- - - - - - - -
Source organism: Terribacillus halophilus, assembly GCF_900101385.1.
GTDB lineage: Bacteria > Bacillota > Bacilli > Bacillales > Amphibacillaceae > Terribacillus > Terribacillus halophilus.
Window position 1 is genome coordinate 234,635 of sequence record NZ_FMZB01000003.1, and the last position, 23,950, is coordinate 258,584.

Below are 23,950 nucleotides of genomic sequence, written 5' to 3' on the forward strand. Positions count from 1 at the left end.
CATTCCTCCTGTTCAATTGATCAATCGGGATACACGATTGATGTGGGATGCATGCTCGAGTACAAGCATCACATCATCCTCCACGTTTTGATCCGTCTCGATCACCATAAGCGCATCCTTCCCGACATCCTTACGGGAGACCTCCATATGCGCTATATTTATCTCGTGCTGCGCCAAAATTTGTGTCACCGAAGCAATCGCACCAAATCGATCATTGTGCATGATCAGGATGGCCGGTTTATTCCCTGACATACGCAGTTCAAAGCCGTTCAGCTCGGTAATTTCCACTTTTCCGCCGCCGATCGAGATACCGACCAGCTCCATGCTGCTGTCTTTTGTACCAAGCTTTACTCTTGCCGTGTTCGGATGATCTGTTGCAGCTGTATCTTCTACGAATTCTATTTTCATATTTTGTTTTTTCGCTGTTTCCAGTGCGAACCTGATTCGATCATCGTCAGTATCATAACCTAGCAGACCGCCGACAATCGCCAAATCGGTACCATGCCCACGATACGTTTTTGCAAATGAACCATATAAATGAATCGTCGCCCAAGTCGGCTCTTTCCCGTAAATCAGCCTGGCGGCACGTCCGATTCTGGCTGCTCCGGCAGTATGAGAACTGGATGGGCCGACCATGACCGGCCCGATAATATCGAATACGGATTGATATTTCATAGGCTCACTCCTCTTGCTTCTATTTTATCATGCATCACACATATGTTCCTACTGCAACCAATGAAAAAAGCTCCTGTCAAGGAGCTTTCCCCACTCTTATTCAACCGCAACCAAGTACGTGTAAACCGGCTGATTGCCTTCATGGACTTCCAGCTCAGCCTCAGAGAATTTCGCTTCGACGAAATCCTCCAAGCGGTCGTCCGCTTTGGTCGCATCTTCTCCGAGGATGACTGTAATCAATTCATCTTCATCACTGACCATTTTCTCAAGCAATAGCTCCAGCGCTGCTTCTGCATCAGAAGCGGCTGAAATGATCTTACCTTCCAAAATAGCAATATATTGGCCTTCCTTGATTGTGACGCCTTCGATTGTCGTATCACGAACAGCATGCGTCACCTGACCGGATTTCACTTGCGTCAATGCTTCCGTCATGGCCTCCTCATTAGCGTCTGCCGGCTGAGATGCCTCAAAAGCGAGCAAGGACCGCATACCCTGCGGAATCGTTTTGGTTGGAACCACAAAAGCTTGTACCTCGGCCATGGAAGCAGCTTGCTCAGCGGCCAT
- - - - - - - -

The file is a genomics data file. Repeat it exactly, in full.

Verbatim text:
Source organism: Terribacillus halophilus, assembly GCF_900101385.1.
GTDB lineage: Bacteria > Bacillota > Bacilli > Bacillales > Amphibacillaceae > Terribacillus > Terribacillus halophilus.
Window position 1 is genome coordinate 234,635 of sequence record NZ_FMZB01000003.1, and the last position, 23,950, is coordinate 258,584.

Below are 23,950 nucleotides of genomic sequence, written 5' to 3' on the forward strand. Positions count from 1 at the left end.
CATTCCTCCTGTTCAATTGATCAATCGGGATACACGATTGATGTGGGATGCATGCTCGAGTACAAGCATCACATCATCCTCCACGTTTTGATCCGTCTCGATCACCATAAGCGCATCCTTCCCGACATCCTTACGGGAGACCTCCATATGCGCTATATTTATCTCGTGCTGCGCCAAAATTTGTGTCACCGAAGCAATCGCACCAAATCGATCATTGTGCATGATCAGGATGGCCGGTTTATTCCCTGACATACGCAGTTCAAAGCCGTTCAGCTCGGTAATTTCCACTTTTCCGCCGCCGATCGAGATACCGACCAGCTCCATGCTGCTGTCTTTTGTACCAAGCTTTACTCTTGCCGTGTTCGGATGATCTGTTGCAGCTGTATCTTCTACGAATTCTATTTTCATATTTTGTTTTTTCGCTGTTTCCAGTGCGAACCTGATTCGATCATCGTCAGTATCATAACCTAGCAGACCGCCGACAATCGCCAAATCGGTACCATGCCCACGATACGTTTTTGCAAATGAACCATATAAATGAATCGTCGCCCAAGTCGGCTCTTTCCCGTAAATCAGCCTGGCGGCACGTCCGATTCTGGCTGCTCCGGCAGTATGAGAACTGGATGGGCCGACCATGACCGGCCCGATAATATCGAATACGGATTGATATTTCATAGGCTCACTCCTCTTGCTTCTATTTTATCATGCATCACACATATGTTCCTACTGCAACCAATGAAAAAAGCTCCTGTCAAGGAGCTTTCCCCACTCTTATTCAACCGCAACCAAGTACGTGTAAACCGGCTGATTGCCTTCATGGACTTCCAGCTCAGCCTCAGAGAATTTCGCTTCGACGAAATCCTCCAAGCGGTCGTCCGCTTTGGTCGCATCTTCTCCGAGGATGACTGTAATCAATTCATCTTCATCACTGACCATTTTCTCAAGCAATAGCTCCAGCGCTGCTTCTGCATCAGAAGCGGCTGAAATGATCTTACCTTCCAAAATAGCAATATATTGGCCTTCCTTGATTGTGACGCCTTCGATTGTCGTATCACGAACAGCATGCGTCACCTGACCGGATTTCACTTGCGTCAATGCTTCCGTCATGGCCTCCTCATTAGCGTCTGCCGGCTGAGATGCCTCAAAAGCGAGCAAGGACCGCATACCCTGCGGAATCGTTTTGGTTGGAACCACAAAAGCTTGTACCTCGGCCATGGAAGCAGCTTGCTCAGCGGCCAT